A three-part documentary is airing in Israel about the legendary spy Eli Cohen. How to explain his dogged determination to keep sending information back to his superiors when his life was at increasing risk? Jews from Arab countries were prepared to take on any mission because they had missed the key struggles to realise the Zionist dream, some speculate. Ariel Burstein writes in Israel Hayom (with thanks: Lily):
Eli Cohen: human camera
Everything that “human camera” caught – and he caught plenty – was transferred in code to his base in Israel. Among other things, Cohen revealed the Syrians’ intentions to divert the water sources of the Jordan River to leave Israel without a freshwater source.
In those days, that would have been a true existential threat. Cohen met with Mohammed Bin Laden (the father of Osama Bin Laden), the owner of a large building concern who had been hired to execute the project, who told him about the plan. The information Cohen collected enabled Israel to attack and stop the project.
Thanks to Cohen’s friendship with Adnan al-Jabri, a MIG-17 pilot, Cohen secured shocking information that indicated the state of the Syrian military’s morale. “Every time the Syrian pilots have to take off for a mission where there is a chance they’ll encounter Israeli pilots, they find every possible excuse not to go up,” the pilot told him. Information like that, from the belly of the Syrian military establishment, could not have been extracted by any electronic means. Only Cohen could have supplied it to his superiors in Israel.
Suspicious meetings: The list of intelligence coups, impressive as it might be, is not enough to understand what Cohen was feeling during his years of activity in an enemy country. In the new series, the creators try to imagine what a man who was operating out of an immense sense of devotion, under a borrowed identity and almost entirely cut off from his wife and young children, was going through. Although during his trial, Cohen said that only financial need had tempted him to turn spy for Israel, people who knew him and Mossad officials who were interviewed for the series say differently. Cohen joined the Mossad to make a contribution, although the series also presents evidence that the Mossad had him fired from his job as a bookkeeper to pressure him to enlist.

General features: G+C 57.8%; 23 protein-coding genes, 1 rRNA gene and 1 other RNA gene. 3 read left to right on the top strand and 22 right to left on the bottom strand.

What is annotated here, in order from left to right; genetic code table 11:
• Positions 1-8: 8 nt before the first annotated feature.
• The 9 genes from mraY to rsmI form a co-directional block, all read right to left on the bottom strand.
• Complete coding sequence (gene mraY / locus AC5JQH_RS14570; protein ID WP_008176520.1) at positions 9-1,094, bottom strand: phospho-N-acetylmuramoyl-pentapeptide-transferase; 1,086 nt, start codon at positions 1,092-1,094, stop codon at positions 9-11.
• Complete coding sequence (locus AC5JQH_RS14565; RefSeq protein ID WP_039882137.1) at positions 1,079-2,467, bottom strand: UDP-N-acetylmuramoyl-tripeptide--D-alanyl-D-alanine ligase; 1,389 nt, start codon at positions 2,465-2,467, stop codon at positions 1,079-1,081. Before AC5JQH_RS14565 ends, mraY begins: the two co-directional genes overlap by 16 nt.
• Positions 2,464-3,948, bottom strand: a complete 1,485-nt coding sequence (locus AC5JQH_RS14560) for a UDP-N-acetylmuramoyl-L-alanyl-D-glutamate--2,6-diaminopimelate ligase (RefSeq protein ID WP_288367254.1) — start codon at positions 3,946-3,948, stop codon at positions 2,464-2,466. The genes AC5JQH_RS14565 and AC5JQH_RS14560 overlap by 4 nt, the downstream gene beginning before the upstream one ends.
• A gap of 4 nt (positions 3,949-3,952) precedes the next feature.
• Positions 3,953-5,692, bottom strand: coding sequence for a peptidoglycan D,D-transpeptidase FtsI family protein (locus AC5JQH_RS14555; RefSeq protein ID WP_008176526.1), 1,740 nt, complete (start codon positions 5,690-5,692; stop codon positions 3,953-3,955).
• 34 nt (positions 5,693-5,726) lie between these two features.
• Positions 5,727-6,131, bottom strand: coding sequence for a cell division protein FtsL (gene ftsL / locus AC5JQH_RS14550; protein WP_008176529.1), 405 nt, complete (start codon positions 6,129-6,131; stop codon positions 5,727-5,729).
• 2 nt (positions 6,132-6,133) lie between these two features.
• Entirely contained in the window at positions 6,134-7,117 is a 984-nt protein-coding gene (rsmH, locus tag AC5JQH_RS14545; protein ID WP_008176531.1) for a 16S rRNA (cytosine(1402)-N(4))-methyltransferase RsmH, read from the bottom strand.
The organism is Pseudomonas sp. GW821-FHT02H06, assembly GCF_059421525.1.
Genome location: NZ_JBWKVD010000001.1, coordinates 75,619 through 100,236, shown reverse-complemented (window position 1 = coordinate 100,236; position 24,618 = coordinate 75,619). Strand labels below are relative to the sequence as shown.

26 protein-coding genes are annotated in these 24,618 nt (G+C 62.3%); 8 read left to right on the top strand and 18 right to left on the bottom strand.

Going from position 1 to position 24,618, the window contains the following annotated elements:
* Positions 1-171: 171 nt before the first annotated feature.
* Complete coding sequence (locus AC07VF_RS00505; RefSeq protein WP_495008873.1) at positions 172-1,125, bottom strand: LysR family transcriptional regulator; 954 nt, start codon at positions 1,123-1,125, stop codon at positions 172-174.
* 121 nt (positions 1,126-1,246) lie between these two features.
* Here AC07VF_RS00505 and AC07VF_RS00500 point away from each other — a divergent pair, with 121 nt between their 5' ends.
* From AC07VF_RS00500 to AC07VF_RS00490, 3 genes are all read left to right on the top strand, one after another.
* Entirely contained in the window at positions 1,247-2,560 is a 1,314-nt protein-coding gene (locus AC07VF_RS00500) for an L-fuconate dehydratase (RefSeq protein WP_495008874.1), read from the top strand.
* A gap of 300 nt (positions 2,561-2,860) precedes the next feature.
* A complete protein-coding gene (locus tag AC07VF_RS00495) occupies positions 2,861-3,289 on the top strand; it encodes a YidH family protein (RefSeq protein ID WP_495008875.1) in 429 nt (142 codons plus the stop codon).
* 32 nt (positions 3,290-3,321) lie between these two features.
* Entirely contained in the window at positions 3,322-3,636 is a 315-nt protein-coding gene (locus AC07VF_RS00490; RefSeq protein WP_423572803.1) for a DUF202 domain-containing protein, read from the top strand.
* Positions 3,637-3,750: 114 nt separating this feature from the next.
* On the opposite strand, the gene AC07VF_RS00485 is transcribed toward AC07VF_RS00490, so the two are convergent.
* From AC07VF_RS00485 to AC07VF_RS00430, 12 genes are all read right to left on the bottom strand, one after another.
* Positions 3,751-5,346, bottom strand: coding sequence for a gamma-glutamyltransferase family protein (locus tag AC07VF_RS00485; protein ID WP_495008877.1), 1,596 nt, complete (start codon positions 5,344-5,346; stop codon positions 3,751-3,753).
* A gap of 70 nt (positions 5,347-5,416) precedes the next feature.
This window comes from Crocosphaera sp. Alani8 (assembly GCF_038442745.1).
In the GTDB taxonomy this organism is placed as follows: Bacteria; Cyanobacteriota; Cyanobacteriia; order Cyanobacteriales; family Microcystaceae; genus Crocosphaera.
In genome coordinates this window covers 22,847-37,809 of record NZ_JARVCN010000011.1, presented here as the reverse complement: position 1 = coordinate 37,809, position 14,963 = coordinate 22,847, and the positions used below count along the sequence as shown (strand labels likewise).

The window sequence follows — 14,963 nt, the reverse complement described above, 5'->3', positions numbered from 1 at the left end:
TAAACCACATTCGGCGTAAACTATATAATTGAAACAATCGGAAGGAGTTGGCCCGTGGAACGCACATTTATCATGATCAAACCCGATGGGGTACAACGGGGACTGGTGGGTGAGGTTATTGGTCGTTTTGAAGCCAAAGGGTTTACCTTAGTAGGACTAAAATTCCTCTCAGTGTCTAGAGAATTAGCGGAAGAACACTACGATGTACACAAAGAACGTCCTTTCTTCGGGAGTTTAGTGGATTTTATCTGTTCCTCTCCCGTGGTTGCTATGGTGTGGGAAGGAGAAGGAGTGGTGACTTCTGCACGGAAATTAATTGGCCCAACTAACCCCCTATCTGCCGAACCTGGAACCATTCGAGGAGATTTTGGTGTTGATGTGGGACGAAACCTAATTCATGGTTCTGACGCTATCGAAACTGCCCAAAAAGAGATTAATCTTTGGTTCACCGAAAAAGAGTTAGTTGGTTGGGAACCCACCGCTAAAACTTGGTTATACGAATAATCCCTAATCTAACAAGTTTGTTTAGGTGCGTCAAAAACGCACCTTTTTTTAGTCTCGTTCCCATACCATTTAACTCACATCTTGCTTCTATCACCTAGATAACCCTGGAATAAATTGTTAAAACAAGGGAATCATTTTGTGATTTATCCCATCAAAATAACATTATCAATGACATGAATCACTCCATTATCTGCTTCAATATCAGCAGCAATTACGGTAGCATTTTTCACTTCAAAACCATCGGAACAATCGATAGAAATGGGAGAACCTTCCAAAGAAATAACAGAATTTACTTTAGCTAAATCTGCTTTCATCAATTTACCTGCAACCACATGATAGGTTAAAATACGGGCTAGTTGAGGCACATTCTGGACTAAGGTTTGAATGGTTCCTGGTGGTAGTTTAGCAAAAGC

There is something else that all the Jews from Arab countries, who placed their abilities at the disposal of the Jewish state and were deployed to Arab lands, appear to have had in common. They all made aliyah after the state was established and felt that, unlike the more veteran Israelis, they had missed the key struggles in the battle to bring the Zionist dream to fruition. To make up for what they had missed, they were ready to take on any mission, no matter how dangerous, for the sake of the nation. Naturally, all these elements: patriotism; missing the family; the constant danger, increased with time.
One of the most moving points of the series tells of Cohen’s visits to the Syrian posts in the Golan Heights, of which there were five. He stood, looking out over the Sea of Galilee, toward Israel. “When I saw Tiberias and the kibbutzim of the Jordan Valley, I was seized by a desire to run,” he would later say. “I wanted to take a boat and flee. Then I felt that I was a kind of lighthouse guiding the ship of Israel through the strait.” His sense of mission strengthened as his reports were found increasingly effective, and it could have led him to become less cautious. Is that what finally brought him down? The generally accepted version of events ascribes his capture to his having sent too many telegrams, despite having been instructed to send no more than one a day.